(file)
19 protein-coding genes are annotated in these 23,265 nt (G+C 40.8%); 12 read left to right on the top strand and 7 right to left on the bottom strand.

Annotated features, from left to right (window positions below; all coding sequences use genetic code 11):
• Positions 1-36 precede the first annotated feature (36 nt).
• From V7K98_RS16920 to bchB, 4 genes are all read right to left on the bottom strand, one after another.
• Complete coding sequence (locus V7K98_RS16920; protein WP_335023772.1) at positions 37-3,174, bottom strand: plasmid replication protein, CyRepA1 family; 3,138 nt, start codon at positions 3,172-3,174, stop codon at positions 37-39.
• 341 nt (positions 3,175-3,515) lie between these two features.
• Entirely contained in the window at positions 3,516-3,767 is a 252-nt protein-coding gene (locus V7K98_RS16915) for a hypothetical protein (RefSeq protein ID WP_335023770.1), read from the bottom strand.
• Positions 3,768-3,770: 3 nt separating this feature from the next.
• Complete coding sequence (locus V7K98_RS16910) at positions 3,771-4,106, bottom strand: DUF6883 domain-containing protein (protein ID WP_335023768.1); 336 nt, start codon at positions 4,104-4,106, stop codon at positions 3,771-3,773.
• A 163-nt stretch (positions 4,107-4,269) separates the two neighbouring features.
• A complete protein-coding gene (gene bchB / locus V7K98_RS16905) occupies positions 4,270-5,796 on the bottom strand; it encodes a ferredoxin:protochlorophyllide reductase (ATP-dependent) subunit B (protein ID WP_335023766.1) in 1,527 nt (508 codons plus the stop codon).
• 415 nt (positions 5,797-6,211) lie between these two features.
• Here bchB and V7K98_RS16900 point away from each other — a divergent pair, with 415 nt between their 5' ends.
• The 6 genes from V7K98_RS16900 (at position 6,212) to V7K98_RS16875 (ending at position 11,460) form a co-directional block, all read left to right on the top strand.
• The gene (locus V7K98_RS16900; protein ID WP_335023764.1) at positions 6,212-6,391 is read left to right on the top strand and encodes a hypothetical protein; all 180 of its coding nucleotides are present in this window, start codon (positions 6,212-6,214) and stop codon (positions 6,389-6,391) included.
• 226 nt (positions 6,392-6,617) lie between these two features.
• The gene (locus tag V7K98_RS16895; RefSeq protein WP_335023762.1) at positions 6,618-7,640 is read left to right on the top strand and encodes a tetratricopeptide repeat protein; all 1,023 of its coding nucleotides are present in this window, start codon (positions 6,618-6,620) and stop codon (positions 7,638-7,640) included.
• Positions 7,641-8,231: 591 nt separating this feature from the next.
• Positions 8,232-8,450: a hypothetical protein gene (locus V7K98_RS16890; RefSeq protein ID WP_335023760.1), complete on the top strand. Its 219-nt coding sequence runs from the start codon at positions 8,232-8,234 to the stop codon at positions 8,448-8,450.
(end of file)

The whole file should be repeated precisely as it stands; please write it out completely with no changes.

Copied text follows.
19 protein-coding genes are annotated in these 23,265 nt (G+C 40.8%); 12 read left to right on the top strand and 7 right to left on the bottom strand.

Annotated features, from left to right (window positions below; all coding sequences use genetic code 11):
• Positions 1-36 precede the first annotated feature (36 nt).
• From V7K98_RS16920 to bchB, 4 genes are all read right to left on the bottom strand, one after another.
• Complete coding sequence (locus V7K98_RS16920; protein WP_335023772.1) at positions 37-3,174, bottom strand: plasmid replication protein, CyRepA1 family; 3,138 nt, start codon at positions 3,172-3,174, stop codon at positions 37-39.
• 341 nt (positions 3,175-3,515) lie between these two features.
• Entirely contained in the window at positions 3,516-3,767 is a 252-nt protein-coding gene (locus V7K98_RS16915) for a hypothetical protein (RefSeq protein ID WP_335023770.1), read from the bottom strand.
• Positions 3,768-3,770: 3 nt separating this feature from the next.
• Complete coding sequence (locus V7K98_RS16910) at positions 3,771-4,106, bottom strand: DUF6883 domain-containing protein (protein ID WP_335023768.1); 336 nt, start codon at positions 4,104-4,106, stop codon at positions 3,771-3,773.
• A 163-nt stretch (positions 4,107-4,269) separates the two neighbouring features.
• A complete protein-coding gene (gene bchB / locus V7K98_RS16905) occupies positions 4,270-5,796 on the bottom strand; it encodes a ferredoxin:protochlorophyllide reductase (ATP-dependent) subunit B (protein ID WP_335023766.1) in 1,527 nt (508 codons plus the stop codon).
• 415 nt (positions 5,797-6,211) lie between these two features.
• Here bchB and V7K98_RS16900 point away from each other — a divergent pair, with 415 nt between their 5' ends.
• The 6 genes from V7K98_RS16900 (at position 6,212) to V7K98_RS16875 (ending at position 11,460) form a co-directional block, all read left to right on the top strand.
• The gene (locus V7K98_RS16900; protein ID WP_335023764.1) at positions 6,212-6,391 is read left to right on the top strand and encodes a hypothetical protein; all 180 of its coding nucleotides are present in this window, start codon (positions 6,212-6,214) and stop codon (positions 6,389-6,391) included.
• 226 nt (positions 6,392-6,617) lie between these two features.
• The gene (locus tag V7K98_RS16895; RefSeq protein WP_335023762.1) at positions 6,618-7,640 is read left to right on the top strand and encodes a tetratricopeptide repeat protein; all 1,023 of its coding nucleotides are present in this window, start codon (positions 6,618-6,620) and stop codon (positions 7,638-7,640) included.
• Positions 7,641-8,231: 591 nt separating this feature from the next.
• Positions 8,232-8,450: a hypothetical protein gene (locus V7K98_RS16890; RefSeq protein ID WP_335023760.1), complete on the top strand. Its 219-nt coding sequence runs from the start codon at positions 8,232-8,234 to the stop codon at positions 8,448-8,450.